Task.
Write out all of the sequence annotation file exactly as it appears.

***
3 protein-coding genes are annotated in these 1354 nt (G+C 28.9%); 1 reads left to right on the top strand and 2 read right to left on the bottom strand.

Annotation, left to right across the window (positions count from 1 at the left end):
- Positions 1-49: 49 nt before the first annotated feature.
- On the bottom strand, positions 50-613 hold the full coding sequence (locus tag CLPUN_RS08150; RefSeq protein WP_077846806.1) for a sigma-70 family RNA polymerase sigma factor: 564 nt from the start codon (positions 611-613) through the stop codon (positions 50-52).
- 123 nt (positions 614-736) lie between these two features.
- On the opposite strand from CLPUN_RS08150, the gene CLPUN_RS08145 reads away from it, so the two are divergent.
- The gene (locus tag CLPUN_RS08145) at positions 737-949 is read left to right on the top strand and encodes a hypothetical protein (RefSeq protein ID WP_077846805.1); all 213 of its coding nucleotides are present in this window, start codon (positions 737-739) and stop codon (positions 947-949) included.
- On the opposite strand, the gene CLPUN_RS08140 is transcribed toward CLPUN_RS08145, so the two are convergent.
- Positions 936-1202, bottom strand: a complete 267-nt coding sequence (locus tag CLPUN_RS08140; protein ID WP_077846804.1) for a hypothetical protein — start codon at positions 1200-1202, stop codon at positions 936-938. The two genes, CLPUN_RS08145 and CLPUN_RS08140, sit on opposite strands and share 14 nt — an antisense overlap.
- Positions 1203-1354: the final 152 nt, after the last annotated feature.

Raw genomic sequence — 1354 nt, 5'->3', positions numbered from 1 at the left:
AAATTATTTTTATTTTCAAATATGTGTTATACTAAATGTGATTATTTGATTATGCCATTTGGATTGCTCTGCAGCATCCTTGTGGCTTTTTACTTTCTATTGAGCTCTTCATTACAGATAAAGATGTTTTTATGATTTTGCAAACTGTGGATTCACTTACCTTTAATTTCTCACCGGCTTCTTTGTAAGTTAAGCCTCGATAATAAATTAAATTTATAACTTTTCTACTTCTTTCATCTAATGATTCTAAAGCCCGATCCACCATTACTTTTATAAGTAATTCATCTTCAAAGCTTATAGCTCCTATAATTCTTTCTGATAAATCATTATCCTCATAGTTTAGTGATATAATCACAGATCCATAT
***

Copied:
3 protein-coding genes are annotated in these 1354 nt (G+C 28.9%); 1 reads left to right on the top strand and 2 read right to left on the bottom strand.

Annotation, left to right across the window (positions count from 1 at the left end):
- Positions 1-49: 49 nt before the first annotated feature.
- On the bottom strand, positions 50-613 hold the full coding sequence (locus tag CLPUN_RS08150; RefSeq protein WP_077846806.1) for a sigma-70 family RNA polymerase sigma factor: 564 nt from the start codon (positions 611-613) through the stop codon (positions 50-52).
- 123 nt (positions 614-736) lie between these two features.
- On the opposite strand from CLPUN_RS08150, the gene CLPUN_RS08145 reads away from it, so the two are divergent.
- The gene (locus tag CLPUN_RS08145) at positions 737-949 is read left to right on the top strand and encodes a hypothetical protein (RefSeq protein ID WP_077846805.1); all 213 of its coding nucleotides are present in this window, start codon (positions 737-739) and stop codon (positions 947-949) included.
- On the opposite strand, the gene CLPUN_RS08140 is transcribed toward CLPUN_RS08145, so the two are convergent.
- Positions 936-1202, bottom strand: a complete 267-nt coding sequence (locus tag CLPUN_RS08140; protein ID WP_077846804.1) for a hypothetical protein — start codon at positions 1200-1202, stop codon at positions 936-938. The two genes, CLPUN_RS08145 and CLPUN_RS08140, sit on opposite strands and share 14 nt — an antisense overlap.
- Positions 1203-1354: the final 152 nt, after the last annotated feature.

Raw genomic sequence — 1354 nt, 5'->3', positions numbered from 1 at the left:
AAATTATTTTTATTTTCAAATATGTGTTATACTAAATGTGATTATTTGATTATGCCATTTGGATTGCTCTGCAGCATCCTTGTGGCTTTTTACTTTCTATTGAGCTCTTCATTACAGATAAAGATGTTTTTATGATTTTGCAAACTGTGGATTCACTTACCTTTAATTTCTCACCGGCTTCTTTGTAAGTTAAGCCTCGATAATAAATTAAATTTATAACTTTTCTACTTCTTTCATCTAATGATTCTAAAGCCCGATCCACCATTACTTTTATAAGTAATTCATCTTCAAAGCTTATAGCTCCTATAATTCTTTCTGATAAATCATTATCCTCATAGTTTAGTGATATAATCACAGATCCATAT